Kikina, the fifth Russian woman in space, will replace NASA’s Frank Rubio, who launched to the space station two weeks ago from Kazakhstan aboard a Soyuz rocket.

Kakina said she was surprised to be selected for the seat swap after encountering “many tests and obstacles” during her decade of training. “But I did it. I’m lucky maybe. I’m strong,” she said.

As for the war in Ukraine, Mann said all four have put politics and personal beliefs aside, “and it’s really cool how the common mission of the space station just instantly unites us.”

Based on reporting by AP and Reuters

Ukrainian Supreme Court Judge Sacked Over Russian Citizenship Following Journalistic Investigation

Bohdan Lvov has been chairman of Ukraine's top court for economic and property disputes. (file photo)

KYIV -- The Ukrainian Supreme Court has fired one of its judges following a recent finding by Schemes, the investigative unit of RFE/RL’s Ukrainian Service, that he has Russian citizenship.

In a directive published on October 5, Supreme Court Chairman Vsevolod Knyazyev ordered that Bohdan Lvov be stripped of his powers as a judge and dismissed from the court, effective immediately.

A Supreme Court statement said the decision was based on confirmation from the Ukrainian Security Service, the SBU, that official Russian registries indicate he possesses Russian citizenship.

The SBU’s finding echoed the results of the investigation by Schemes, which reported on September 15 that Lvov had Russian citizenship in addition to his Ukrainian citizenship.

Using multiple sources, Schemes journalists found that Russian government databases contain Lvov’s past applications for Russian passports and the use of a Russian passport that bears his name to register his co-ownership of a Moscow apartment and to transfer that ownership share to his wife in 2012.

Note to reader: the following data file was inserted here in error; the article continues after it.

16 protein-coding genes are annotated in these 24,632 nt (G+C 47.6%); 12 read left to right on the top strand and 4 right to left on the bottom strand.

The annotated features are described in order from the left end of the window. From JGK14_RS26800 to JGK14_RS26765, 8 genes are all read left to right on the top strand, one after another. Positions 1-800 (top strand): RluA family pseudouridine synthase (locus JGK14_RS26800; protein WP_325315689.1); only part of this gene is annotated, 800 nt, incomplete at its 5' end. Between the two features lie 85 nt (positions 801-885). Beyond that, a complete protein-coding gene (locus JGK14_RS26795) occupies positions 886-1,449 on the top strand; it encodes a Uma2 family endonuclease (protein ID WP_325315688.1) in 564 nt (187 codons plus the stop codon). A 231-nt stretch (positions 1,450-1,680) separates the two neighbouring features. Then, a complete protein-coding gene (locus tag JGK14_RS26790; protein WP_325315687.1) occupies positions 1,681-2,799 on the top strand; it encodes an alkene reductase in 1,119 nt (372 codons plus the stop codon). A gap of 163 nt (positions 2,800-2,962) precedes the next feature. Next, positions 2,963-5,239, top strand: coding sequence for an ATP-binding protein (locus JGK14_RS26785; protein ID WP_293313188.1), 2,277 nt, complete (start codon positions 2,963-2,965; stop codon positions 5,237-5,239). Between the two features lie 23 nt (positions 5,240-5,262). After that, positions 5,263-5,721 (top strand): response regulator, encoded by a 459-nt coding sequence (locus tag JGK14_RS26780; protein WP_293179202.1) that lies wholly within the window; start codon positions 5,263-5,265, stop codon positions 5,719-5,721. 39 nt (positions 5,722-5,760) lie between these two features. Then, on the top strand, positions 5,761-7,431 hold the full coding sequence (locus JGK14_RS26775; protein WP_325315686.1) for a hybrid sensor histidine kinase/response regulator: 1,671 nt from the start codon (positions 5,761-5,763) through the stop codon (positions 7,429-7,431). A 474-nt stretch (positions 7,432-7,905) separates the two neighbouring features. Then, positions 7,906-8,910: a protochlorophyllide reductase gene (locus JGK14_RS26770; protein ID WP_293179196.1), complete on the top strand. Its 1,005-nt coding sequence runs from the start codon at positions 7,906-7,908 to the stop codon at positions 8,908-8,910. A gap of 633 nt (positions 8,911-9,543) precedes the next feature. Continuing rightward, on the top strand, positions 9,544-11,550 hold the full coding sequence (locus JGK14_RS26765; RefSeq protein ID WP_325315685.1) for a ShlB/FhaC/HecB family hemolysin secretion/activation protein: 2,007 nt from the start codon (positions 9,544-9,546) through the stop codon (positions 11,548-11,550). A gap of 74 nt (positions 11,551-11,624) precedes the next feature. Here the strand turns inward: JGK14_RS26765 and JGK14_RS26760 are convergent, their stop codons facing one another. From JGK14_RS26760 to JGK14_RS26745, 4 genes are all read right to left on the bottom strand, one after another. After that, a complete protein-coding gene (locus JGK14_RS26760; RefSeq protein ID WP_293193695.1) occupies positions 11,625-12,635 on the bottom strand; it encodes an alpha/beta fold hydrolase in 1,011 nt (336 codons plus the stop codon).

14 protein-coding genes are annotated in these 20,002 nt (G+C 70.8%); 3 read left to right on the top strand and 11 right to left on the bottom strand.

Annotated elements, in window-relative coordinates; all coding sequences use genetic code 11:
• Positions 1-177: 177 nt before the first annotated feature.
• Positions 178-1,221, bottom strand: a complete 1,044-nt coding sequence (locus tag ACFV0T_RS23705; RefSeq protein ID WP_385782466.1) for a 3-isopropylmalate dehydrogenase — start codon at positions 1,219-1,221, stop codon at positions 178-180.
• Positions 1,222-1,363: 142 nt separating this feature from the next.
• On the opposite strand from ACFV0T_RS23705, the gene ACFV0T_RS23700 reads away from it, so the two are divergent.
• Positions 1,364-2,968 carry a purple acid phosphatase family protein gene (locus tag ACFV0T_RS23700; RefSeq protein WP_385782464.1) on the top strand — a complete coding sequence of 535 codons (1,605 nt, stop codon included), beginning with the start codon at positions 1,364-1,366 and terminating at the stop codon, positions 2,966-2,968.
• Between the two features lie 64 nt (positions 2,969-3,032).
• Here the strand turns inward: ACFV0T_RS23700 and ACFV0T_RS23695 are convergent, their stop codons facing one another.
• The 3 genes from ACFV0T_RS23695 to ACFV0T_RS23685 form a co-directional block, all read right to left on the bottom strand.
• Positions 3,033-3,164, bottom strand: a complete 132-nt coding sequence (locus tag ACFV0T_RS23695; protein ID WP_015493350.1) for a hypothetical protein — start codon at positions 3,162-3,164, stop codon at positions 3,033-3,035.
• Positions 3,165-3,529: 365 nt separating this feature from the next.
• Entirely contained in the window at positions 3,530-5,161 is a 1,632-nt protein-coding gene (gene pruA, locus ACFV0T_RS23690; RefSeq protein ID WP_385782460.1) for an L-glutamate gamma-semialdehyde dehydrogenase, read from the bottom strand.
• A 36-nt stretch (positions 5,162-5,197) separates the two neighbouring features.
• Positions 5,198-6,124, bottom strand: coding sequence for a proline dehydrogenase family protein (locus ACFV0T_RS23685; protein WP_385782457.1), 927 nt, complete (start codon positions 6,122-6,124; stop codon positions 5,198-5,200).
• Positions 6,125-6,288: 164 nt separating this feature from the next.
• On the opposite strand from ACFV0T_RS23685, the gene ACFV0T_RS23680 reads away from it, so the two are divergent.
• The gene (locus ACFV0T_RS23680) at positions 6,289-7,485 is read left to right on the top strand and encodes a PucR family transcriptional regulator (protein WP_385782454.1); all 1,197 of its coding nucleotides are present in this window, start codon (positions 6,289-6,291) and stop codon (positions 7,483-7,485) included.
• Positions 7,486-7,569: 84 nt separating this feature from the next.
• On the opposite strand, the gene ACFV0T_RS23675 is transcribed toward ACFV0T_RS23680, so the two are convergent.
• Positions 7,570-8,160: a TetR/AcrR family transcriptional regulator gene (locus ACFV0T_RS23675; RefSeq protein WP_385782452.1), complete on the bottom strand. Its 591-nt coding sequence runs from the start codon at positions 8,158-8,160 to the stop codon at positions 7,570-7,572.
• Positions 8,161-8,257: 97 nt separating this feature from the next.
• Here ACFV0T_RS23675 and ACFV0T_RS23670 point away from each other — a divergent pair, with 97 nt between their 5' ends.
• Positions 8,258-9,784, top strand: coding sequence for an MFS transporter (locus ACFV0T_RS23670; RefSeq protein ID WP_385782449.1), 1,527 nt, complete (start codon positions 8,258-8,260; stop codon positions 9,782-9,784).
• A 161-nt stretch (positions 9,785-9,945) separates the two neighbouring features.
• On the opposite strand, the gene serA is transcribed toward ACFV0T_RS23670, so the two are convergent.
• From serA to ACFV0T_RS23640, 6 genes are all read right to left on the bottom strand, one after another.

Under Ukrainian law, judges may not have dual citizenship. Sensitivity about Ukrainians in positions of power with ties to Russia has intensified since Moscow launched a large-scale invasion of Ukraine in February.

In a Facebook post on October 3, the Supreme Court said that the SBU’s “verification” of information related to Lvov’s case continued. Meanwhile, Schemes learned from multiple sources that the SBU had suspended the 55-year-old judge’s access to state secrets and reported his Russian citizenship to several state bodies, including the State Migration Service and President Volodymyr Zelenskiy’s office.

Lvov, who nearly five years ago was made chairman of the Supreme Court’s Commercial Court of Cassation, Ukraine’s top court for economic and property disputes, denies that he has ever had Russian citizenship, despite the evidence.

He alleges that documents have been falsified in a bid to discredit him and undermine Ukraine’s judicial system. He asserts that the results of a polygraph examination show that he does not have Russian citizenship, but he has not provided substantial evidence to support his claim.

In his 2017 application for a Supreme Court judgeship, he did not acknowledge any foreign citizenship.

Lvov made no immediate comment following the announcement of his dismissal.

Online Petition

Since the initial Schemes report was published, Ukraine's National Anti-Corruption Bureau (NABU) has launched a criminal investigation into the judge’s failure to declare the Moscow real estate in past annual financial declarations. NABU has summoned Schemes journalists as witnesses in this investigation.

On September 30, an online petition appeared on the president’s website urging Zelenskiy to start an investigation into the Schemes’ findings and, if confirmed, to strip Lvov of his Ukrainian citizenship -- an act permitted under Ukrainian law for the voluntary acquisition of foreign citizenship.

By the evening of October 6, the initiative had received more than 21,000 signatures out of the 25,000 required for Zelenskiy to consider this proposal.

Lvov has requested the State Bureau of Investigation and the SBU open investigations into the Schemes report, but neither body has commented publicly about their responses to his appeal.

A representative of the SBU, however, earlier told Schemes that the position of the Security Service “remains unchanged -- representatives of the judicial branch of government must possess Ukrainian citizenship only.”

The SBU itself underwent a change of leadership earlier this year for allegedly failing to stamp out collaboration with Russia in its own ranks.

Elizabeth Owen contributed to this report

Kazakh Online Newspaper Says It Received Pig's Head With Editor's Photo In Its Mouth's editor in chief, Gulnara Bazhkenova (file photo)